Welcome to this week’s DCIG video blog. Again, we’re the analysts here at DCIG. I’ve got Todd Dorsey, Ken Clipperton, and myself, Jerome Wendt, the president, and founder of DCIG.
[Jerome] We’re spending a few minutes sharing some thoughts that are on our minds from the different research areas we are working on.
One of the things that’s been on our mind this week that we wanted to talk about and really been hearing a lot more about: resilience.
This has been a topic for years. However, it seems like it’s taken on greater importance especially with ransomware becoming so prevalent. Companies are much more concerned about the resilience of their infrastructure, how quickly they can recover, and how quickly resilience is being facilitated.
Introducing resilience into your infrastructure may even facilitate the spread of ransomware. I’ve seen that with some of the people I have talked to about that. They have a resilient infrastructure and ransomware has, at times, got into areas where maybe it should not have gotten into. They have created failover scenarios which introduced ransomware into different areas.
So, Ken, I know you’ve been talking a lot about this and thinking about it. Why don’t you share a few thoughts that’s on your head and maybe Todd and I jump in as appropriate?
[Ken] Yes, well the reason for this came up for me is I’m working on a series of reports that really focus on the transition from storage management to effective data management. A lot of organizations are moving through that and one of the drivers is around business resilience. It’s how do we keep our business up and running and sustainable in the face of cyber-attacks is one of the key drivers.
But there are other drivers as well, again, that drive to derive more value from the data that organizations have been keeping. Some of the folks I’ve talked to talk about activating that data. They do not just want to keep it around “in case” but actually, really derive value from that.
This is just another driver of why organizations are moving to data management. It is the scale of the data as they get beyond that petabyte boundary into multiple petabytes. Manual processes they may have been able to use in the past just do not work for them anymore.
So, they need tools that can automate and maybe act as policy-based drivers for their infrastructure. They may move away from storage management to data management in order to achieve business objectives including business resilience, keeping the business open in the face of cyber attacks.
One of the things that jumped out at me as I’ve been doing the research was an interview with a gentleman who manages the provision of services at a security focused provider where they do incident response. They had helped over 100 customers recover from ransomware and cyber-attacks.
He said with them, and really the kind of thing they were talking about, was the benefits of snapshot technology in primary storage. It acted as a key enabler to bringing systems back online in hours or days instead of weeks.
But even where they have been engaged, they bring in a team of professionals that are just focused on this recovery process, typical to get critical core services online again. They target getting those up in within 48 hours or up to a few days. Then other high priority workloads, typically they’re talking about a month and that’s with again, a dedicated team.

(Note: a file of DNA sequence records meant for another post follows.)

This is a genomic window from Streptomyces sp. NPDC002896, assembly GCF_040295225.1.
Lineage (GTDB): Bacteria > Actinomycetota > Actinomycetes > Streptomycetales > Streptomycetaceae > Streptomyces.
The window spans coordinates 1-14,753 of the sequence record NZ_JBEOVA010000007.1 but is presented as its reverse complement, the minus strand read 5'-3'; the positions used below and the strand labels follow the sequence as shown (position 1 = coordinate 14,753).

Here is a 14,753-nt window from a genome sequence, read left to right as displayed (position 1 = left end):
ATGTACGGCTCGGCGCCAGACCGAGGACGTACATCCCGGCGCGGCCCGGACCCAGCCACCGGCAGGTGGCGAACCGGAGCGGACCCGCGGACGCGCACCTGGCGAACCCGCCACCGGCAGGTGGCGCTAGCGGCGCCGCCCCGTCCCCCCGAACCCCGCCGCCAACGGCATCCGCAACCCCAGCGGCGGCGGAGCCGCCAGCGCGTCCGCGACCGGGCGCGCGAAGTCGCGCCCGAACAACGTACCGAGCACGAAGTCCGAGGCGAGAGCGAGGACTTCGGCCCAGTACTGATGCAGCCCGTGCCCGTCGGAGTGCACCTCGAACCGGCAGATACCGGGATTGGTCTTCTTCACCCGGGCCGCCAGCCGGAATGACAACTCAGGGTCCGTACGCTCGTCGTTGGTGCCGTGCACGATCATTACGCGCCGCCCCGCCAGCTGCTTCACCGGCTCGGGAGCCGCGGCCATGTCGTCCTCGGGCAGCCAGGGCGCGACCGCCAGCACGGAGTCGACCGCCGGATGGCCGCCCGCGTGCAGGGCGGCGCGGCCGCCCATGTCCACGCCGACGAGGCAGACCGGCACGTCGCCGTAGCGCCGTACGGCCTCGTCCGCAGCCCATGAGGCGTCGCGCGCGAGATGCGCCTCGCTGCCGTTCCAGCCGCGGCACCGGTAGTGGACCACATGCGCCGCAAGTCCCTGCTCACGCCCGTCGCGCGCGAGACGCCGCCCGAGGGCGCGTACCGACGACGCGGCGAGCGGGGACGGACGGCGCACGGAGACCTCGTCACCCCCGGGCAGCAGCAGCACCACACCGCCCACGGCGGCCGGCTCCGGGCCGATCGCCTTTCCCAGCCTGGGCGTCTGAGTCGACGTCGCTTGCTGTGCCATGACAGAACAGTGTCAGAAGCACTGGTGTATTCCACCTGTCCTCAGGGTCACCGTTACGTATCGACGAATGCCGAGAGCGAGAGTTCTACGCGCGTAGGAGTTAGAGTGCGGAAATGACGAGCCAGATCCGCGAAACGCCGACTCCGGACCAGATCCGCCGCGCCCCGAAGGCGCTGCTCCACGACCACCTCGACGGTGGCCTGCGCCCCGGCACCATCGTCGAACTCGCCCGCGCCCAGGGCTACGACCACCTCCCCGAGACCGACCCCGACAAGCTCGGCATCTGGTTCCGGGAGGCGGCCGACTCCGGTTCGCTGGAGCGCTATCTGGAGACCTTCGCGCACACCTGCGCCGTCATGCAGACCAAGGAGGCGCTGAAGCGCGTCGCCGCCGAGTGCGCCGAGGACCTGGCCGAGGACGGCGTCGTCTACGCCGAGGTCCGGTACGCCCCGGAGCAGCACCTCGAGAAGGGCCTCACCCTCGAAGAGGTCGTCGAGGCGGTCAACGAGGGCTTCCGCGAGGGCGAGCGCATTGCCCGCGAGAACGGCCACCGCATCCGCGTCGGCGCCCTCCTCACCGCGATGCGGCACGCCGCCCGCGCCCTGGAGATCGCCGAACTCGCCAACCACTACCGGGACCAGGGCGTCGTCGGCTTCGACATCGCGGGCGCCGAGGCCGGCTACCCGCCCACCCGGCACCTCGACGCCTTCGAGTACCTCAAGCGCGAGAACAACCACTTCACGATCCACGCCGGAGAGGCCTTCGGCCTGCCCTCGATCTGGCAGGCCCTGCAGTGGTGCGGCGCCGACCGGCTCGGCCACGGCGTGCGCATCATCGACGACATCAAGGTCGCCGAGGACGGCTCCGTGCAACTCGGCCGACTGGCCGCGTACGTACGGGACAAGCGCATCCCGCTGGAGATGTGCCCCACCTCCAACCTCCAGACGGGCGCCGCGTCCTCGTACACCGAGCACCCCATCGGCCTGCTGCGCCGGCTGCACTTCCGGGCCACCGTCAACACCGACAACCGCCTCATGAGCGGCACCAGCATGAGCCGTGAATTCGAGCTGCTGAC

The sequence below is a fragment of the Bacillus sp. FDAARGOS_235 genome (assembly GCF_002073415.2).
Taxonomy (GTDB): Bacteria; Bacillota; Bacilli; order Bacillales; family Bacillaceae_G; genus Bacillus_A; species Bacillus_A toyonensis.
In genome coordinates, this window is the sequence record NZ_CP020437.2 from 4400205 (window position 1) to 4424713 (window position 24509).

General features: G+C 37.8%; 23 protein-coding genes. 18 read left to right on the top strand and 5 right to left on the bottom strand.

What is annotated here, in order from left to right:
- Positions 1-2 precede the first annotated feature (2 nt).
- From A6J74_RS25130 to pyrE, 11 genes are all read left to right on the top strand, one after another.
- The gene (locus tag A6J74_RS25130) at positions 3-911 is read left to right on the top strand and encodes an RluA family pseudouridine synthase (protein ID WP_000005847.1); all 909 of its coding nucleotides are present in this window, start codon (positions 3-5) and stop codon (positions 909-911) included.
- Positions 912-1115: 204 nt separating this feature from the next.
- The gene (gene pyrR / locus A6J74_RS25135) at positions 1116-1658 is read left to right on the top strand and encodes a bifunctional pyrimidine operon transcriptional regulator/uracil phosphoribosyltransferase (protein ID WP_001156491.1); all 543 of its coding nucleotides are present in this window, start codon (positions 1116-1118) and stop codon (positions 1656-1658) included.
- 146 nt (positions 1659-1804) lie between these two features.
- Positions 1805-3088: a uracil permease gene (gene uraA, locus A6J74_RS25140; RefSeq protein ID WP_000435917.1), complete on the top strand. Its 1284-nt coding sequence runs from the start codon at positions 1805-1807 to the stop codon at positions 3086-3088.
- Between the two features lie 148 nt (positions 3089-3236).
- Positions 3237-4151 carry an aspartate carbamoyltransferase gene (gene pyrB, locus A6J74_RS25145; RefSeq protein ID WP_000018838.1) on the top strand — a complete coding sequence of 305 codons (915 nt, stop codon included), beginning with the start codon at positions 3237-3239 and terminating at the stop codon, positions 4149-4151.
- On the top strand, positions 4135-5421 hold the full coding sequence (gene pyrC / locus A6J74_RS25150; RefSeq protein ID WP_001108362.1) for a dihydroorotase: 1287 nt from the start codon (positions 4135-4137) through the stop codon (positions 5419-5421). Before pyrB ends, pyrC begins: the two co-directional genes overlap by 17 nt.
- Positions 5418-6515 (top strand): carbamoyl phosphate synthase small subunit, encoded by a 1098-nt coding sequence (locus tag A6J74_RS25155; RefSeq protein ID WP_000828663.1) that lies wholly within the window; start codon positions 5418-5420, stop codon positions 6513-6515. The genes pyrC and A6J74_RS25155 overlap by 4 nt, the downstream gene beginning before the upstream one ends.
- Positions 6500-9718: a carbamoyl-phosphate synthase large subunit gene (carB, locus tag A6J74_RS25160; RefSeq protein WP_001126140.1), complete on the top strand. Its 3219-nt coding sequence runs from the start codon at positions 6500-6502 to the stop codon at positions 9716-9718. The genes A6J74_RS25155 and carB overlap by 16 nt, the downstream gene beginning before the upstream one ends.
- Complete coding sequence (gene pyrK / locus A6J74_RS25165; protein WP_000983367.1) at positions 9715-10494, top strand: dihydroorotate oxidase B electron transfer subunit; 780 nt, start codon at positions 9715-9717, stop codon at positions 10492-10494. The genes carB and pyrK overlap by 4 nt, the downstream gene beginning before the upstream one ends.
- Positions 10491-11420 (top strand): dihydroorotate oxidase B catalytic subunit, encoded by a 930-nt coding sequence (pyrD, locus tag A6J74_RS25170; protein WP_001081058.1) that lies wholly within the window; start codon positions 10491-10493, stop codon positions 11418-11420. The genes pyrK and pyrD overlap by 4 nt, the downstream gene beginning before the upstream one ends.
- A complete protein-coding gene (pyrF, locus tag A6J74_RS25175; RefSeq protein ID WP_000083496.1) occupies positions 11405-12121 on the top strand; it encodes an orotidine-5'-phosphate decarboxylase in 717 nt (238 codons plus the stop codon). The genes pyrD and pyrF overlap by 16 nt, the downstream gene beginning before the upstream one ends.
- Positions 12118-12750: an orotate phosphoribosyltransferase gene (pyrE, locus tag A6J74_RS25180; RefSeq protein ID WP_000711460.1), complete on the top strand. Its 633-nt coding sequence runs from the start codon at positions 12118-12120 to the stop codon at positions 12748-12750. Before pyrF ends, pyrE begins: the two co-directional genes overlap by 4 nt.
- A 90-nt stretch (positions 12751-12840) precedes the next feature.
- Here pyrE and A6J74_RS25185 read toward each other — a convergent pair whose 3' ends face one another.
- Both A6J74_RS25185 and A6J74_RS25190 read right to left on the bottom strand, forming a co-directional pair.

This is not do-it-yourself. This is bringing in the experts, unless of course, you’ve been their client before. In that case they have hardened your infrastructure and helped you be ready to recover.
But really the the point coming out of that conversation was a couple things.
One, for me every business really needs to develop and implement a strategy for recovering from a successful cyber-attack within the time frames necessary to meet business continuity objectives. You know, preferably, I mean before disaster strikes.
There are these firms out there that can help you after the fact and get you up and going. I’m sure they come at a good price. But even then, you’re talking days for just your core services to get up and running; active directory, or your virtualized environment, your backup infrastructure, so you can begin to recover things.
I thought it was interesting learning from those experts from working with over 100 clients that’s the typical thing. A few days to get the core going, a month to get other important stuff going, and you did not even talk about the rest of the infrastructure.
Certainly, we saw that in the Omaha area, a major medical facility got hit a little over a year ago. I know they were not able to schedule new appointments for weeks. Systems were still down multiple weeks later and into months later.
Then more recently there’s another medical facility that their parent organization got hit and they were doing scheduling on paper. It was two or three weeks later and they were still doing scheduling on paper. It had significant impacts on people that were receiving treatments.
I’m thinking about how to make this threat of cyber-attack into a win for the business and a couple things came to mind.
One, this certainly has C-level executive and even board level awareness for most enterprises. I mean this is a real threat. I mean, Jerome, you’ve been saying for a couple years now it’s not “If” there will be a successful attack it’s “When,” right?
So, I mean, you’ve just got to have a plan that will work for recovering in time. It’s necessary. So, there’s visibility but also, it’s an opportunity to take a kind of look at the big picture. It’s okay, what are the other priorities for the business that moving to a data management approach with policy-based data management workflow automations and capabilities that essentially you can take advantage of.
Projects that you know are in the pipeline to facilitate accomplishing those things. Maybe it’s a cost reduction opportunity. Maybe it’s a revenue enhancing opportunity. You know accomplishing an enterprise project but taking advantage of those low hanging fruit to be more strategic and accomplish multiple objectives with that and then move toward data management.